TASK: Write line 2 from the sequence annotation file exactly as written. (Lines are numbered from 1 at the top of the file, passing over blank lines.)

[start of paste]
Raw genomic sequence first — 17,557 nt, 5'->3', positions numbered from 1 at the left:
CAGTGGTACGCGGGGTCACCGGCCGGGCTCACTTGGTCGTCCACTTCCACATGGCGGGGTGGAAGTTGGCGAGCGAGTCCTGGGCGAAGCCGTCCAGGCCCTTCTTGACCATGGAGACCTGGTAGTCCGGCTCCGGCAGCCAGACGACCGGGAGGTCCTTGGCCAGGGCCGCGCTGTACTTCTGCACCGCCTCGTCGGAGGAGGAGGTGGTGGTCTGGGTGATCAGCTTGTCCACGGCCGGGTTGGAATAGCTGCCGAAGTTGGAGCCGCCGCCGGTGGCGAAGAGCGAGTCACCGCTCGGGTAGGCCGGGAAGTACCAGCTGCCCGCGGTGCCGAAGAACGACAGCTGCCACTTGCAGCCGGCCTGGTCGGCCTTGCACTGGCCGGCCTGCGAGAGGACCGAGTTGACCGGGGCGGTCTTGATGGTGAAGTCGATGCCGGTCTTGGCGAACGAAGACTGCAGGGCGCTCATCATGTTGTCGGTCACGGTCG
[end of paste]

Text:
CAGTGGTACGCGGGGTCACCGGCCGGGCTCACTTGGTCGTCCACTTCCACATGGCGGGGTGGAAGTTGGCGAGCGAGTCCTGGGCGAAGCCGTCCAGGCCCTTCTTGACCATGGAGACCTGGTAGTCCGGCTCCGGCAGCCAGACGACCGGGAGGTCCTTGGCCAGGGCCGCGCTGTACTTCTGCACCGCCTCGTCGGAGGAGGAGGTGGTGGTCTGGGTGATCAGCTTGTCCACGGCCGGGTTGGAATAGCTGCCGAAGTTGGAGCCGCCGCCGGTGGCGAAGAGCGAGTCACCGCTCGGGTAGGCCGGGAAGTACCAGCTGCCCGCGGTGCCGAAGAACGACAGCTGCCACTTGCAGCCGGCCTGGTCGGCCTTGCACTGGCCGGCCTGCGAGAGGACCGAGTTGACCGGGGCGGTCTTGATGGTGAAGTCGATGCCGGTCTTGGCGAACGAAGACTGCAGGGCGCTCATCATGTTGTCGGTCACGGTCG